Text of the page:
Remember science class? The teacher was guaranteed to have some reptile or amphibian in a tank along the wall and maybe even those shiny little stars on the ceiling. No matter what school you went to, you know damn well the room wreaked of dead frogs soaking in formaldehyde and a laminated periodic table would present itself on some bulletin board.
Science was never my favorite subject, but I did enjoy one aspect of it: Earth Science. In Earth Science we learned all about the different layers of the Earth. We learned that, generally speaking, this big ball of world we sit on right now can be broken into the following layers: the crust, the mantle, the outer core, and the inner core.
As some of you may know, six months ago I began a journey of "self discovery". Cliche AF, right, but I have genuinely been dedicated to it since then. And you know what I've learned? I'm even more fucked up than I thought when I originally set out on this little quest.
because just like the earth we live on, each human being contains layers. When we are born, we have no protection. We are naked and open to all the joys and terrors this world has to offer. Thus the expression "childlike innocence." With time and new experiences we begin to add outer layers, some as a sense of protection and some with natural growth, until our core becomes invisible to the naked eye.
The deeper we get into learning about ourselves, the closer we get to the core of who we truly are and our issues. But first we have to get through the outer layers. And that takes work. Plus, most people would agree that the crust of the earth is a beautiful place. Who the hell wants to take a trip to the boiling center of the earth when they could hang out in Fiji or Yosemite? Things are good up here on the surface, so let's just stay, right? Wrong.
I can't speak to anyone else's journey, but I've been able to break my own personal layers of issues so far down to this:
Crust: "I cannot maintain a healthy relationship." In fact, I don't even know what one looks like to know how to maintain it.
This one was pretty easy for me to identify. I have a nice resume of people I could point to who would gladly vouch for this fact because all of my relationships have failed in one way or another. Some can be chalked up to the wrong person, some can be blamed on circumstance and some are just downright abusive, but the pattern remains the same. Issue identified. So then the question becomes, why?
Mantle: "I have abandonment issues."
Daddy issues. What millennial hasn't uttered those words at one point or another? This one was a sore spot for me for a while, but it has become a more comfortable topic for me. My parents divorced when I was ten, my dad left. My mother entered into a serious relationship with a man for seven years. He left. My house in Florida was home one minute and the next it was sold. Friends, girlfriends, even boyfriends, have all left. And hey, people leave, that's life. But boy will it leave a girl with a deep fear of abandonment in the process if not addressed properly.
This is the stage I have been stuck on for years. And for years I would reach this subcutaneous level and stop. Maybe because I was afraid of what was beneath the surface or maybe because I didn't even know I could go any deeper. Regardless, when I reached this point in the past, I'd find another relationship to distract myself with and dive back in, each time, burying everything I had just learned about myself and rising right back up to the top layer, the crust.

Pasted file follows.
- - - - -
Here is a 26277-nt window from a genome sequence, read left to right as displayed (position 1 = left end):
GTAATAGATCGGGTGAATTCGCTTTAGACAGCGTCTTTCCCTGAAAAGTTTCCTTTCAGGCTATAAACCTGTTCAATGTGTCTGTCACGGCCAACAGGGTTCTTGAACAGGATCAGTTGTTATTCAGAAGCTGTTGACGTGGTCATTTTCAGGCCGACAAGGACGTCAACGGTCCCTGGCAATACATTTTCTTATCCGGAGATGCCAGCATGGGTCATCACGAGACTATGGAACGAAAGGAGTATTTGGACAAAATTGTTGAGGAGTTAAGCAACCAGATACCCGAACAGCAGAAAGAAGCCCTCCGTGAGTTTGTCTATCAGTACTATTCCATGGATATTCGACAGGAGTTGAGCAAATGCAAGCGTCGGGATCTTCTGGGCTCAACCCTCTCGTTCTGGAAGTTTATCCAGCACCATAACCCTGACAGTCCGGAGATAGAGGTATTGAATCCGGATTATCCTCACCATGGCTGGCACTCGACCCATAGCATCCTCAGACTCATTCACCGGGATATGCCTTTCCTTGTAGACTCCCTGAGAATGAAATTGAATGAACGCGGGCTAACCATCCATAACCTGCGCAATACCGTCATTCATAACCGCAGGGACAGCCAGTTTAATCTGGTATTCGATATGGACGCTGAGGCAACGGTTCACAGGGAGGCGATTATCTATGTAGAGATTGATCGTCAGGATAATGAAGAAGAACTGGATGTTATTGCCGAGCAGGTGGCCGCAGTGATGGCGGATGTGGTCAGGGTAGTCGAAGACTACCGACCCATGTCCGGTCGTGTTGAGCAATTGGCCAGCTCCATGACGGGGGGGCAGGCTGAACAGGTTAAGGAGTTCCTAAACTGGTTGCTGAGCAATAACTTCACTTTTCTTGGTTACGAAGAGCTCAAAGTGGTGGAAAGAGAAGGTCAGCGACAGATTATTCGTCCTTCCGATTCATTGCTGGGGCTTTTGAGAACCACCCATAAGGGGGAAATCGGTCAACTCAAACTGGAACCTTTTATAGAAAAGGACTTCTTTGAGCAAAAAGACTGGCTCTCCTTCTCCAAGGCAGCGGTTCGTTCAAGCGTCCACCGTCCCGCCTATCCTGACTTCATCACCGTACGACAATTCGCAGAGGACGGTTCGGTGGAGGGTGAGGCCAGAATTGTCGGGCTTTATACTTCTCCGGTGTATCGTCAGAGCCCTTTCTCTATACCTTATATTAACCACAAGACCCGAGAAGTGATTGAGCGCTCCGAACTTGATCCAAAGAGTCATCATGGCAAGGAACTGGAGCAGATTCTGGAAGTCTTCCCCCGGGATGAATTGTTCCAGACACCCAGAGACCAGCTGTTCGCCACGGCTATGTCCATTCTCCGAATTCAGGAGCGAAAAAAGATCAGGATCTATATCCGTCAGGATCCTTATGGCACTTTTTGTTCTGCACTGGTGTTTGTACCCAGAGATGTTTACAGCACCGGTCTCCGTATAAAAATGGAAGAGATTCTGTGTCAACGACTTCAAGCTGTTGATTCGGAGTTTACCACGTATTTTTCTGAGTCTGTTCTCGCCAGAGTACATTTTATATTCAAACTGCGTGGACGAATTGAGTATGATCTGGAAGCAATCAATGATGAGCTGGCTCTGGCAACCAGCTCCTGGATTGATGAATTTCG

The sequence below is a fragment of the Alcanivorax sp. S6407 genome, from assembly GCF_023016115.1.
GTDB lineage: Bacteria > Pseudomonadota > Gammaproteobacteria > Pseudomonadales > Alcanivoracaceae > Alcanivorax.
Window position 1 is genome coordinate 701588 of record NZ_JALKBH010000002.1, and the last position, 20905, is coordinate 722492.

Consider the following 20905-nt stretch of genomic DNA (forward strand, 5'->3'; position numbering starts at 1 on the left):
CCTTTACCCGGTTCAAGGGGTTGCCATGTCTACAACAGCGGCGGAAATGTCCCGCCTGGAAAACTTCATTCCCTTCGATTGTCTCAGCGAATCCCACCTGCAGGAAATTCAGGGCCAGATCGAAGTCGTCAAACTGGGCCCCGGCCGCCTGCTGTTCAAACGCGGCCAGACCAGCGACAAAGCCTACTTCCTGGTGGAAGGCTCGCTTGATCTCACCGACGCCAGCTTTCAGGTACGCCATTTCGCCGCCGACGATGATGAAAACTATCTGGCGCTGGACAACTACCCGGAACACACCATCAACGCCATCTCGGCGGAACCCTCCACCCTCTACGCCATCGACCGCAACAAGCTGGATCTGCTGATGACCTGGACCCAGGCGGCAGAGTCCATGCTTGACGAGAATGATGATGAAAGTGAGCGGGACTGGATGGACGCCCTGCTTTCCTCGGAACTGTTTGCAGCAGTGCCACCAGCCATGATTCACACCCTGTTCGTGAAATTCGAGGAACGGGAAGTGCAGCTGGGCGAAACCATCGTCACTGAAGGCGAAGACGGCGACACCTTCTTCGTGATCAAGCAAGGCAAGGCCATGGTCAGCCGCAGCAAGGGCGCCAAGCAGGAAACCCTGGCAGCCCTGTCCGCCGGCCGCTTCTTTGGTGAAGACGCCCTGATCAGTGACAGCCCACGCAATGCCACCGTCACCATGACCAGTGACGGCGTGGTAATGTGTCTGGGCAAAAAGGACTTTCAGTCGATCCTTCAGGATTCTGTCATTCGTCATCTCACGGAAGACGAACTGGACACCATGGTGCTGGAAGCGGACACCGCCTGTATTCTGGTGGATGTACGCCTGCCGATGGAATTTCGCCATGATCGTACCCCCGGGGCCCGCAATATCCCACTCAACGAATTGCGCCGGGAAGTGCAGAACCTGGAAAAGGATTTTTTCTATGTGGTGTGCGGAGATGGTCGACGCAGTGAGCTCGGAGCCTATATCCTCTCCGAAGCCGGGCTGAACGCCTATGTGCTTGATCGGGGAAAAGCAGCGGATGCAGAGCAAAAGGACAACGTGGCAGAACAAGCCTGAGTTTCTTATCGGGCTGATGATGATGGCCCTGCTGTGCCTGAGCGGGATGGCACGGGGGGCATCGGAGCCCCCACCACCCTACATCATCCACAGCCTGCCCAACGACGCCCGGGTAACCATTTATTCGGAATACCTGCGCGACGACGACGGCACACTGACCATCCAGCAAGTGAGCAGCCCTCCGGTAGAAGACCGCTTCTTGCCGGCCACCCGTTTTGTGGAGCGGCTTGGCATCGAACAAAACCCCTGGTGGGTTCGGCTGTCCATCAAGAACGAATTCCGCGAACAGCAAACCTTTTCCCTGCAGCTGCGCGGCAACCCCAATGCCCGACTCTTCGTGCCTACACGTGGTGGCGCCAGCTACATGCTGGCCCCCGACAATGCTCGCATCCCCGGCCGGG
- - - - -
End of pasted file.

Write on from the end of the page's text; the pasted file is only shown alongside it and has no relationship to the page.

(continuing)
Well this time, I didn't distract myself with another relationship. This time I chose to keep digging. And you know what? There's a whole other layer down there that I've found.
Outer core: "I feel unworthy of love."
This is the new one. Most people who know me can tell you I am a generally confident person, and that's true I am. So why do I cringe when my friend tells me that I am worthy of love. Why do I cry when Lauren Daigle sings "what have I done to deserve love like this"? Why am I drawn to people who don't treat me the way I allege I deserve to be treated?
The answer is simple: because deep down I don't believe I am worthy of love. And THAT is an issue.
No matter who has left you, rejected you, hurt you, neglected you, bullied you, lied to you or torn you down - you. are. worthy. of. love. That is something I will tell my children and something I wish every person would tell themselves every day. And right now, it's something I am having to remind myself of every day.
The other day someone I had grown close to told me I had too high of expectations from them. I replied that "my expectations are equivalent to my value." And for the first time in my life, I believed it.
Traversing this area of my outer core is not fun, frankly. Waking dreams of things I had long since forgotten and a, hopefully temporary, state of insomnia are some of the side effects. But damn, is it worth it.
This one is blank because to be honest I have no idea what the next level of self revelation will be for me. And I hope I never stop learning.
So, to everyone else out there on their own journey of self realization and reflection, don't stop when you reach a certain layer. There is more to discover.